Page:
In November 2017, Ford confirmed it was eyeing plans to take its Chariot commuter shuttle bus service to the capital, and today, the London routes it is plotting have been revealed.
The car giant is planning six initial routes for the capital, which have now been published by TfL in its London service permit bulletin, and are now open for consultation until the 18 December 2017.
The services, which Ford is hoping to introduce from 29 January next year, would operate using "off-bus electronic ticketing". Passengers use an app to find commuter routes near them, reserve a seat, and also use the app to pay.
The six London routes:
- Battersea Bullet: From Battersea Park to Kennington Station
- Nuxley Navigator: From Carlton Road, Erith to Abbey Wood Station
- Riverside Racer: From Fulham Riverside, Townmead Road to Holland Park Station
- Shooters Hill Shot: From Shooters Hill to North Greenwich Station
- Southwark Shortcut: From St Georges Way to Bermondsey Underground Station
- Wandsworth Wanderer: From Wandsworth Riverside to Clapham Junction Station
The company's Chariot service uses a fleet of Ford 15-seater transit vans to ferry passengers along popular routes in the likes of San Francisco and Austin, Texas, as well as New York. The six prospective routes would run Monday to Friday apart from public holidays, with Ford offering services from Wandsworth Riverside to Clapham Junction station, from Battersea Park to Kennington Station, and another from Fulham Riverside to Holland Park station.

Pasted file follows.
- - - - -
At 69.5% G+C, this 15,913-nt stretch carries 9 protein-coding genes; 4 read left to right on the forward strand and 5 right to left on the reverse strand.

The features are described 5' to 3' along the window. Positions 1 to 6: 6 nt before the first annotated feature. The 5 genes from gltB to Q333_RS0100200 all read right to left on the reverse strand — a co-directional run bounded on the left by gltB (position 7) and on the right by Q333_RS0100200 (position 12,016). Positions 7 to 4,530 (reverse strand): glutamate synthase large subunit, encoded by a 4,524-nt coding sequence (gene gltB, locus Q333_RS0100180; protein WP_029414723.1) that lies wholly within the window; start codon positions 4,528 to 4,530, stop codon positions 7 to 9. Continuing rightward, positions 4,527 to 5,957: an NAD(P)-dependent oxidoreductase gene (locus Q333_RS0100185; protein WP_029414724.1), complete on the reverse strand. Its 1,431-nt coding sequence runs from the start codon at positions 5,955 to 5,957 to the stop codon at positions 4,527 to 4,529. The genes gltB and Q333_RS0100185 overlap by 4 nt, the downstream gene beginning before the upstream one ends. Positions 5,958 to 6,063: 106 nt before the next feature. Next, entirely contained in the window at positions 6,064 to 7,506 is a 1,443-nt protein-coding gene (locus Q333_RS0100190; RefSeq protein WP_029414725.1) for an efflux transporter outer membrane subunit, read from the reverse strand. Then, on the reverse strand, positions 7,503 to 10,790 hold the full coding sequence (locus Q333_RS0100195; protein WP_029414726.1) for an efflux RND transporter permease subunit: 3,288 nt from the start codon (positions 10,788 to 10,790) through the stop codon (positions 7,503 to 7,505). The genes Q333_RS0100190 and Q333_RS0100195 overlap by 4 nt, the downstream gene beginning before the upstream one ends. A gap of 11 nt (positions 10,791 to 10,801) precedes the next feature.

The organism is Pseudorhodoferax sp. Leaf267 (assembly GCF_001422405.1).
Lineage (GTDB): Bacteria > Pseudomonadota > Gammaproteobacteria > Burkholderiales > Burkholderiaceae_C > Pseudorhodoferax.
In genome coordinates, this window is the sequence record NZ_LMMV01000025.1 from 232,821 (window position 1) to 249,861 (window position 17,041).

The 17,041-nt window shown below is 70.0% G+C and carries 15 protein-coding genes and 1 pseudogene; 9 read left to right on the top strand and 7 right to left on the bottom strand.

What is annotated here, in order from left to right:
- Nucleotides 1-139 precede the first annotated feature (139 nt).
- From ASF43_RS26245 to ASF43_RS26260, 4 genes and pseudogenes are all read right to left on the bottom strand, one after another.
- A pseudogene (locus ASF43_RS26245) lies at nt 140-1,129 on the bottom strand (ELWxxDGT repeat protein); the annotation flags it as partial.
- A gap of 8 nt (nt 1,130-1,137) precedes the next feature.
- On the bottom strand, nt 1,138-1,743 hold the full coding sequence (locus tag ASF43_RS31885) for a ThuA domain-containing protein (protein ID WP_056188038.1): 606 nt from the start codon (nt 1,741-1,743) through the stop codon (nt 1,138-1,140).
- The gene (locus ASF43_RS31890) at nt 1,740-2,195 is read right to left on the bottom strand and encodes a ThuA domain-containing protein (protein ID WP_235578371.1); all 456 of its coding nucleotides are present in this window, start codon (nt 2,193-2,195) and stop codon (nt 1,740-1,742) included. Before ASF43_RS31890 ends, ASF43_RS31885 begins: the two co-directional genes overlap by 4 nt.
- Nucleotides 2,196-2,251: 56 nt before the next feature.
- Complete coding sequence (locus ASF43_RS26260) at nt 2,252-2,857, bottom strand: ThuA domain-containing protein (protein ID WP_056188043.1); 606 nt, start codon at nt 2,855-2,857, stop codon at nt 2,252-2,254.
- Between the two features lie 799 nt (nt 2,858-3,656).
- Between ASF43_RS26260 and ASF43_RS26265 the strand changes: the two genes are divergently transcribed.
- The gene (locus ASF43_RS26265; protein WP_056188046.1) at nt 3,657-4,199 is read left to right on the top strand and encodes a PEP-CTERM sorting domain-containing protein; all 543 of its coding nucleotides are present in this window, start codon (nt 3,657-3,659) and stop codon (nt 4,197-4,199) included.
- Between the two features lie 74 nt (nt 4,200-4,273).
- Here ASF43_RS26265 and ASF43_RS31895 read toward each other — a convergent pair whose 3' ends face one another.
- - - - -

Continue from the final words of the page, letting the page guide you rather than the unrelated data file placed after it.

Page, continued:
It looks to supplement public transit bus routes and local trains with commuter routes that are not as well served by the existing options.
Ford said in a statement:
Chariot operates in four markets: San Francisco, New York, Austin and Seattle in the U.S. We continue to explore additional markets as part of our expansion plans, with London being one of them.
We have applied for the relevant licenses to operate a commuter microtransit service in London that would complement the existing public transport system. We are now awaiting a response from TfL regarding our applications for London service permits.
This article originally appeared on City A.M.